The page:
Patients with type Ib GSD are prone to recurrent bacterial infections. Approximately 75% of patients with neutropenia also develop inflammatory bowel disease (enterocolitis) indistinguishable from Crohn disease. Anti-inflammatory agents, including derivatives of 5-aminosalicylic acid (5-ASA) may be helpful adjuncts for treating enterocolitis. An anti-inflammatory monoclonal antibody, adalimumab, which targets tumor necrosis factor-a, is efficacious in patients whose enterocolitis does not respond to GCSF and 5-ASA, and should be considered as another therapeutic option. The prevalence of thyroid autoimmunity and hypothyroidism is increased.

As patients with type III GSD live longer, long-term hepatic manifestations of the disease are being recognized. Several patients have developed cirrhosis and some have progressed to end-stage liver disease.

How can glycogen storage diseases be prevented?

All the glycogen storage diseases are inherited. Genetic counseling is an important component of comprehensive management. Prenatal diagnosis via chorionic villus sampling and mutation analysis is possible.

What is the evidence?

Kishnani, PS, Austin, SL, Abdenur, JE, Arn, P, Bali, DS, Boney, A. "Diagnosis and management of glycogen storage disease type I: a practice guideline of the American College of Medical Genetics and Genomics". Genet Med. 2014. pp. 16-e1.

(This new guideline addresses evaluation and diagnosis across multiple organ systems involved in GSD I. Aspects of diagnostic evaluation and nutritional and medical management, including care coordination, genetic counseling, hepatic and renal transplantation, and prenatal diagnosis, are addressed.)

Kishnani, PS, Austin, SL, Arn, P, Bali, DS, Boney, A, Case, LE. "ACMG. Glycogen storage disease type III diagnosis and management guidelines". Genet Med. vol. 12. 2010. pp. 446-463.

Kishnani, PS, Koeberl, D, Chen, Y-T, Valle, D, Beaudet, AL, Vogelstein, B, Kinzler, KW, Antonarakis, SE, Ballabio, A. "The Online Metabolic & Molecular Bases of Inherited Disease". www.ommbid.com.

Weinstein, DA, Correia, CE, Saunders, AC, Wolfsdorf, JI. "Mol Gen Metab". vol. 87. 2006. pp. 284-288.

Weinstein, DA, Wolfsdorf, JI. "Effect of continuous glucose therapy with uncooked cornstarch on the long-term clinical course of type 1a glycogen storage disease". Eur J Pediatr. vol. 161. 2002. pp. S35-39.

Ross, KM, Brown, LM, Corrado, MM, Chengsupanimit, T, Curry, LM, Ferrecchia, IA, Porras, LY, Mathew, JT, Weinstein, DA. "Safety and efficacy of chronic extended release cornstarch therapy for glycogen storage disease Type I". JIMD Rep. 2015;Aug 25.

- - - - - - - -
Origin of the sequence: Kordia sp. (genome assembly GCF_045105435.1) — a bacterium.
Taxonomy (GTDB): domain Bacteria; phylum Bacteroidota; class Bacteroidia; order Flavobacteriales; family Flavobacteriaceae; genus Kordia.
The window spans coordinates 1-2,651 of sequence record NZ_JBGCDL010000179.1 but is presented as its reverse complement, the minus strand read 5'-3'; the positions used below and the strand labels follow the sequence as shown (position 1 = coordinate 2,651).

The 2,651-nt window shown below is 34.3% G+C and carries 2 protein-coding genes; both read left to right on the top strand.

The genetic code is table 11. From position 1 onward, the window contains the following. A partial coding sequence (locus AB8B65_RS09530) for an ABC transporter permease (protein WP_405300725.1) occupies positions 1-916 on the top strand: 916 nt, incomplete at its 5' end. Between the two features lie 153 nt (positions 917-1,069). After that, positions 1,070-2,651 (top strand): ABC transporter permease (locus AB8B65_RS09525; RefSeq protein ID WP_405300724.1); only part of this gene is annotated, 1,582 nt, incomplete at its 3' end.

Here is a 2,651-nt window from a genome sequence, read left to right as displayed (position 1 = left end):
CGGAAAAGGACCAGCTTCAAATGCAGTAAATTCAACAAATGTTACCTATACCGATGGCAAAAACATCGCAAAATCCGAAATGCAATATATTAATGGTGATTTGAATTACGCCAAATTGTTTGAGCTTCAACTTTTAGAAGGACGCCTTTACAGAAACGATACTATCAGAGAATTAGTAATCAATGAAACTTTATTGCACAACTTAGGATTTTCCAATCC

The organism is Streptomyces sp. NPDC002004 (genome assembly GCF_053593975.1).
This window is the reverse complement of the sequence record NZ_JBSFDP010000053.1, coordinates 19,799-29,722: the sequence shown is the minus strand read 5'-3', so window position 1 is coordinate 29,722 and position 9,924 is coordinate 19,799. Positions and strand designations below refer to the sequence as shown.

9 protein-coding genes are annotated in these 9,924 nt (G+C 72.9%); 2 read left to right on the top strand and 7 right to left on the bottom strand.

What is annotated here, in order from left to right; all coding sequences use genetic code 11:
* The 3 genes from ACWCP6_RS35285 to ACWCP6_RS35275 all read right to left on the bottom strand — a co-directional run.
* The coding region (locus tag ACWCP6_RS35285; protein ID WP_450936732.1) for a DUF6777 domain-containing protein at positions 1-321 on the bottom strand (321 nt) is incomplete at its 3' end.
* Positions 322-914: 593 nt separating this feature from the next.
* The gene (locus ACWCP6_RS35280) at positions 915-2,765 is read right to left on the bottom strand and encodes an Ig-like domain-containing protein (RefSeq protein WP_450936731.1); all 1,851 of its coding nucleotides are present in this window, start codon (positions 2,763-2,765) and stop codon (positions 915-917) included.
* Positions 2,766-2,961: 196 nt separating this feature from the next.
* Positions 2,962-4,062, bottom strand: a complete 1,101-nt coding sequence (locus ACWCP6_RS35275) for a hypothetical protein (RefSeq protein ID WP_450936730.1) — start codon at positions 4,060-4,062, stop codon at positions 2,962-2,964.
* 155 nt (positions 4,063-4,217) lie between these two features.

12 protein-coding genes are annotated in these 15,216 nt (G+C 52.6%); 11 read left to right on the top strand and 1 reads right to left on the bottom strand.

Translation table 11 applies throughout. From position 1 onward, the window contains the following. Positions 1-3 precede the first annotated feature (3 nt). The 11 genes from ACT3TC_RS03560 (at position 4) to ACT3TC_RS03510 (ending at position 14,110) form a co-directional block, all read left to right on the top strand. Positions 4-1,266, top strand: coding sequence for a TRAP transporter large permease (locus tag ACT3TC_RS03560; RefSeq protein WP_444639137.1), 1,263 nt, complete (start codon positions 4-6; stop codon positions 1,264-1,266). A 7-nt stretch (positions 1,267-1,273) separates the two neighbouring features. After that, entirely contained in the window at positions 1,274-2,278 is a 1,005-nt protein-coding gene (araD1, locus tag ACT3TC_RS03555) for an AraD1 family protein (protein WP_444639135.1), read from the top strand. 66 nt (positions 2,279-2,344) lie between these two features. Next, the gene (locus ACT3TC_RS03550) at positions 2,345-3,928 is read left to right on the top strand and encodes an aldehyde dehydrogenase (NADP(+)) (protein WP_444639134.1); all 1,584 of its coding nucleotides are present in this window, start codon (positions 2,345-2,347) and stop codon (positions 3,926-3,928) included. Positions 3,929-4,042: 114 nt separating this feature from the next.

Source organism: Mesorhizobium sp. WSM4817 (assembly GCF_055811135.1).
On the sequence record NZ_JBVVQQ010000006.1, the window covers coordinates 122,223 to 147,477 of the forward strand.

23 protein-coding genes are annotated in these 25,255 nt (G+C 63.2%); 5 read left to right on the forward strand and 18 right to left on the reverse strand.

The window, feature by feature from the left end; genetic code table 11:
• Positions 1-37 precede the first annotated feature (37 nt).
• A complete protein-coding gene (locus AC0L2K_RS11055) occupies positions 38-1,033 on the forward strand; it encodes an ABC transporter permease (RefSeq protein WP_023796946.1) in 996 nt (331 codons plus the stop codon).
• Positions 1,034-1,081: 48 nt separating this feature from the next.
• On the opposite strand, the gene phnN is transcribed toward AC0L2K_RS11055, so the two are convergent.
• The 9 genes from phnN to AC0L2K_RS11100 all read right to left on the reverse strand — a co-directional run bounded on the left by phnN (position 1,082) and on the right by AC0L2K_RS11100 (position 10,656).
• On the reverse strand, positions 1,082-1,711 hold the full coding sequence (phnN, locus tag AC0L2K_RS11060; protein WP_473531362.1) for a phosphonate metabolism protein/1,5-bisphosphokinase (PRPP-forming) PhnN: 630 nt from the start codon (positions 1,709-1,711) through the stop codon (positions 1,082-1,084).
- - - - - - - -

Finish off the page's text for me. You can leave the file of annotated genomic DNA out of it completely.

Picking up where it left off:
(This report describes the results of an open-label overnight trial of extended release cornstarch. Subjects with a successful trial, defined as optimal metabolic control 2 or more hours longer than with traditional cornstarch, were given the option of continuing into the observational phase. Of 106 subjects [93 GSD Ia/13 GSD Ib], efficacy was demonstrated in 82 patients [88%] with GSD Ia and 10 patients [77%] with GSD Ib. Long-term data are available for 44 subjects who entered the longitudinal phase. Mean duration of fasting on traditional cornstarch prior to study for the cohort was 4.1 h as compared to 7.8 h on the extended release cornstarch. Extended release cornstarch appears to improve the quality of life of patients with GSD I without sacrificing metabolic control. Avoiding the overnight dose of cornstarch should enhance safety in patients with GSD I.)

Ongoing controversies regarding etiology, diagnosis, treatment

In 2002, guidelines from the European Study on Glycogen Storage Disease Type I (ESGSDI) recommended liver transplantation in patients with type I GSD and unresectable hepatocellular adenomas that are unresponsive to dietary therapy, particularly if these tumors are associated with serious compression or hemorrhage or show signs of transformation into hepatocellular carcinomas. Although liver transplantation corrects most metabolic derangements of type I GSD, its effect on renal disease and neutropenia or neutrophil dysfunction are uncertain. Combined liver and kidney transplantation should be considered for patients with impending renal failure.

Bone marrow transplantation into a patient with type Ib GSD and severe enterocolitis and recurrent infections improved neutrophil function and reduced the severity of the enterocolitis, although mild neutropenia persisted.